• DiomedesV

            Cows are artificially bred for milk production. So milk production is clearly heritable. I can’t imagine lactivists admitting to such a heresy in humans.

            EDIT:
            *Actually, they’re “artificially selected” for milk production. Or they’re “bred” for milk production. Sigh… working late. I don’t think you can artificially breed.

          • Sarah

            Surely a section= artificial breeding?

          • fiftyfifty1

            Actually, they mainly are artificially bred. The young woman I was talking to told me that her family used to “have a dairy farm” but now that her parents are semi-retired, they just “breed dairy cows”. Their main income is now bull sperm for artificial insemination.

          • DiomedesV

            Yeah, I meant either you’ve bred or you haven’t… but it was late. My point was that milk production in mammals is heritable and that human societies have explicitly recognized that for centuries.

          • Roadstergal

            To be fair, there’s a decent amount of ongoing research about the NEC-protective substances in breastmilk, as getting them into preemies can be a life-or-death thing.

          • CSN0116

            At what age does breast milk stop being beneficial for premature/preterm babies and their threat of NEC? I had 36 week-ers and nobody batted an eye at my decision to EFF. Just wondering…

          • BeatriceC

            I’d guess the closer to term you get, the less the benefits are. They were pleased with no strong emotion with my 36 weeker, very happy with my 32 weeker, and practically falling over themselves with joy with my 24 weeker. Of course, even with that, there’ co-founding factors. My oldest was born in NC and the other two in FL. The two born in FL were born in different hospitals (though run by the same system). Middle kid stayed at the NICU in the hospital where he was born. Youngest was stabilized and transferred to a specialty children’s hospital a short distance (like less than 10 minutes) away. So it could have been the gestational age, but it also could have been different hospitals.

          • CSN0116

            I just wanted my 36 weekers fatter as soon as possible lol. That and I have no interest in breastfeeding. It worked. They gained weight like crazy the first few months.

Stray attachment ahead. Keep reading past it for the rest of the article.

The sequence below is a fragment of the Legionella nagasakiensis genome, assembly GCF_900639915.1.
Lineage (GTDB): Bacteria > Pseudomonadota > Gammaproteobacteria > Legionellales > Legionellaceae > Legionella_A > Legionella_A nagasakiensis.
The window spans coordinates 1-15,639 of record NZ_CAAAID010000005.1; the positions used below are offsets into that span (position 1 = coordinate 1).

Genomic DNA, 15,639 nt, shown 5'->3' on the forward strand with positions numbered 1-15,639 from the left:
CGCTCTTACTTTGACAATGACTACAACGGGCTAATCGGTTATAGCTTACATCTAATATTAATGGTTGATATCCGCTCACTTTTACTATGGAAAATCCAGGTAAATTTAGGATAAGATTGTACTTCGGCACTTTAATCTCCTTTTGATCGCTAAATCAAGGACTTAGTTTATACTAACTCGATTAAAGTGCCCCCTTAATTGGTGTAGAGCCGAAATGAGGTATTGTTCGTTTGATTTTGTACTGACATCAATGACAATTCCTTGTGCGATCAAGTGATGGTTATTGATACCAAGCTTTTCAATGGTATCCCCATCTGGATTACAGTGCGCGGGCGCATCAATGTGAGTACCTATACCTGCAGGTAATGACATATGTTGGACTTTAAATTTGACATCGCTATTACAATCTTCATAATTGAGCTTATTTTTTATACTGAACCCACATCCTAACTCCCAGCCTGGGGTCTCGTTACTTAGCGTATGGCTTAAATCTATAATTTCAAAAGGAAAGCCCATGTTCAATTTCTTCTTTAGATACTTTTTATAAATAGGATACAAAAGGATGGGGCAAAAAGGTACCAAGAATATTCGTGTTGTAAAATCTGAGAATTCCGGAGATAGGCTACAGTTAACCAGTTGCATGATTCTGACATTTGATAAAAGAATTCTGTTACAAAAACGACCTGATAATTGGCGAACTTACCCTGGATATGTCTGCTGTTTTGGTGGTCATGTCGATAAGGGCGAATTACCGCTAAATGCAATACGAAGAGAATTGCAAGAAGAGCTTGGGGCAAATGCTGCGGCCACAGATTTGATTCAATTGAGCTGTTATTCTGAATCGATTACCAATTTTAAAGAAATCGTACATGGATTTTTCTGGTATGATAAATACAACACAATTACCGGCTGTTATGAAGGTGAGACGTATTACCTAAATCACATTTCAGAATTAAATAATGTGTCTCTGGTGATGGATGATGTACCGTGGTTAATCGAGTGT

• BeatriceC

            Whatever works for you! Honestly that’s all that matters. A happy mother feeding formula is, in my non-expert opinion, better than a mother who’s breastfeeding but miserable and resentful of her baby.

        • CSN0116

          I think a lot of it is a bi-product of post-industrialization and the new mobility of families. It defies nature for a woman to leave all the family she’s ever known, move across the country with only her husband/partner for a job/school, give birth in a hospital across the country, and go home to only a husband/partner who will be returning to work in 1-7 days. There are no sisters, no mother, no grandmother, no assistants. Just a stressed out new mom and a baby – isolated.

          And then there are those women who are surrounded with some sort of care system, or who can afford to purchase it, but vehemently reject it because lactivist rhetoric has told them that a real woman can “pull herself up by her bootstraps” and just fucking get it done. There is stigma in even choosing help. That level of stress and isolation has to effect a milk supply, immensely I would assume.

          I suppose you could circumvent this not with pharmaceuticals but with home care providers. But that would mean two things (1) women shut up and accept the help for what’s it’s worth, not see it as an attack on their abilities, (2) a lot of $$$.

        • BeatriceC

          I think we need another situation like JFK. There was almost no research into the care of preterm babies until Jackie gave birth to a preemie that died. All of a sudden, research into saving the lives of preterm babies was a lot more easy to fund. Maybe if we got a president who’s wife was physically unable to breastfeed while her husband was in office, there’d be a national outcry to find out why.

          • CSN0116

            Trump’s wife is of childbearing age, right? Isn’t she like 23? LOL

        • Young CC Prof

          They’re right, but at the same time it’s kinda their own fault at this point. There is an Academy of Breastfeeding Medicine. There are journals of lactation. There are even research grants, although not a lot. And we still lack some really basic practical information about human lactation. Why is that? Because the supposed scientists doing lactation are instead wasting their grants on ideology and the 5,000th useless study of the health benefits of breastfeeding that doesn’t control for confounders.

          • AirPlant

            It occurs to me as well that even if we did develop a miracle pill that fixes low supply it would probably just end with a bunch of idiots on the internet saying that breastfeeding was beautiful and natural and the pill was just to cover up breastfeeding unfriendly policies and would turn your boob milk into formula.

      • Valerie

        Does anybody know where the 5% number comes from? I’m trying to chase it down the rabbit hole of citations. I hit a wall with a book I don’t have access to: